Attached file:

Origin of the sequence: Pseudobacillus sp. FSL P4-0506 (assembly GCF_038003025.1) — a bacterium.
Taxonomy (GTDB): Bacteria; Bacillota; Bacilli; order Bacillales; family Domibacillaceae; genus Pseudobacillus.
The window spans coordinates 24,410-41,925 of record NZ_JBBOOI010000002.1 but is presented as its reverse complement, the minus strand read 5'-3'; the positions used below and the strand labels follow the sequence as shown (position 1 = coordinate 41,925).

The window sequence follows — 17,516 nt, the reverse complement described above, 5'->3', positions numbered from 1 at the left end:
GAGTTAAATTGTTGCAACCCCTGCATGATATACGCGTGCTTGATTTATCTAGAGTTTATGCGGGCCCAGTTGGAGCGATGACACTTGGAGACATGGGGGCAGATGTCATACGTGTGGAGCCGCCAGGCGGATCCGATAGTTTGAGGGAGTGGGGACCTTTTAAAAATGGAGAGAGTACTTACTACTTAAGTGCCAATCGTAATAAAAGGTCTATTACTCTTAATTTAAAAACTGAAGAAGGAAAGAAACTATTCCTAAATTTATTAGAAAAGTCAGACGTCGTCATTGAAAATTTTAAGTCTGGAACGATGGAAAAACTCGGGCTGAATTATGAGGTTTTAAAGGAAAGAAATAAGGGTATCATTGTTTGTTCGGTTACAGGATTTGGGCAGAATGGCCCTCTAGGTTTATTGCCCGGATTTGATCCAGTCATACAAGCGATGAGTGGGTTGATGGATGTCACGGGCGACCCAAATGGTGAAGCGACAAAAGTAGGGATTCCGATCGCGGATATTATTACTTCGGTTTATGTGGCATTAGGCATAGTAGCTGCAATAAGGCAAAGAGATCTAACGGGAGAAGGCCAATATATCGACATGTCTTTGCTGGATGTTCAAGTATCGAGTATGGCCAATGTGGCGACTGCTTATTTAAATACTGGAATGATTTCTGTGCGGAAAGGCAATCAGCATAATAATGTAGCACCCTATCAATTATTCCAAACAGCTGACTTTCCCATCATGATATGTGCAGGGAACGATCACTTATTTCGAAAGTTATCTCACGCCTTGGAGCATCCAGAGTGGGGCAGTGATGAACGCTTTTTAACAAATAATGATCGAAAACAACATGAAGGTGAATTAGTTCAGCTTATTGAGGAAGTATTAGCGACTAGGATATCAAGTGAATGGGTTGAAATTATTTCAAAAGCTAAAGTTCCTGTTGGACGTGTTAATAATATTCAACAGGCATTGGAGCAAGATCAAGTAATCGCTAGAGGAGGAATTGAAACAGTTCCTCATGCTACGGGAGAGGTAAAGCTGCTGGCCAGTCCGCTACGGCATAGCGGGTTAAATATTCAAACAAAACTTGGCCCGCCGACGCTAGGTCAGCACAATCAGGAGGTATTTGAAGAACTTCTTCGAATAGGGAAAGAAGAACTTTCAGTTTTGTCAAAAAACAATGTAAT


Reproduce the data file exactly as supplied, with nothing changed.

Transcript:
Origin of the sequence: Pseudobacillus sp. FSL P4-0506 (assembly GCF_038003025.1) — a bacterium.
Taxonomy (GTDB): Bacteria; Bacillota; Bacilli; order Bacillales; family Domibacillaceae; genus Pseudobacillus.
The window spans coordinates 24,410-41,925 of record NZ_JBBOOI010000002.1 but is presented as its reverse complement, the minus strand read 5'-3'; the positions used below and the strand labels follow the sequence as shown (position 1 = coordinate 41,925).

The window sequence follows — 17,516 nt, the reverse complement described above, 5'->3', positions numbered from 1 at the left end:
GAGTTAAATTGTTGCAACCCCTGCATGATATACGCGTGCTTGATTTATCTAGAGTTTATGCGGGCCCAGTTGGAGCGATGACACTTGGAGACATGGGGGCAGATGTCATACGTGTGGAGCCGCCAGGCGGATCCGATAGTTTGAGGGAGTGGGGACCTTTTAAAAATGGAGAGAGTACTTACTACTTAAGTGCCAATCGTAATAAAAGGTCTATTACTCTTAATTTAAAAACTGAAGAAGGAAAGAAACTATTCCTAAATTTATTAGAAAAGTCAGACGTCGTCATTGAAAATTTTAAGTCTGGAACGATGGAAAAACTCGGGCTGAATTATGAGGTTTTAAAGGAAAGAAATAAGGGTATCATTGTTTGTTCGGTTACAGGATTTGGGCAGAATGGCCCTCTAGGTTTATTGCCCGGATTTGATCCAGTCATACAAGCGATGAGTGGGTTGATGGATGTCACGGGCGACCCAAATGGTGAAGCGACAAAAGTAGGGATTCCGATCGCGGATATTATTACTTCGGTTTATGTGGCATTAGGCATAGTAGCTGCAATAAGGCAAAGAGATCTAACGGGAGAAGGCCAATATATCGACATGTCTTTGCTGGATGTTCAAGTATCGAGTATGGCCAATGTGGCGACTGCTTATTTAAATACTGGAATGATTTCTGTGCGGAAAGGCAATCAGCATAATAATGTAGCACCCTATCAATTATTCCAAACAGCTGACTTTCCCATCATGATATGTGCAGGGAACGATCACTTATTTCGAAAGTTATCTCACGCCTTGGAGCATCCAGAGTGGGGCAGTGATGAACGCTTTTTAACAAATAATGATCGAAAACAACATGAAGGTGAATTAGTTCAGCTTATTGAGGAAGTATTAGCGACTAGGATATCAAGTGAATGGGTTGAAATTATTTCAAAAGCTAAAGTTCCTGTTGGACGTGTTAATAATATTCAACAGGCATTGGAGCAAGATCAAGTAATCGCTAGAGGAGGAATTGAAACAGTTCCTCATGCTACGGGAGAGGTAAAGCTGCTGGCCAGTCCGCTACGGCATAGCGGGTTAAATATTCAAACAAAACTTGGCCCGCCGACGCTAGGTCAGCACAATCAGGAGGTATTTGAAGAACTTCTTCGAATAGGGAAAGAAGAACTTTCAGTTTTGTCAAAAAACAATGTAAT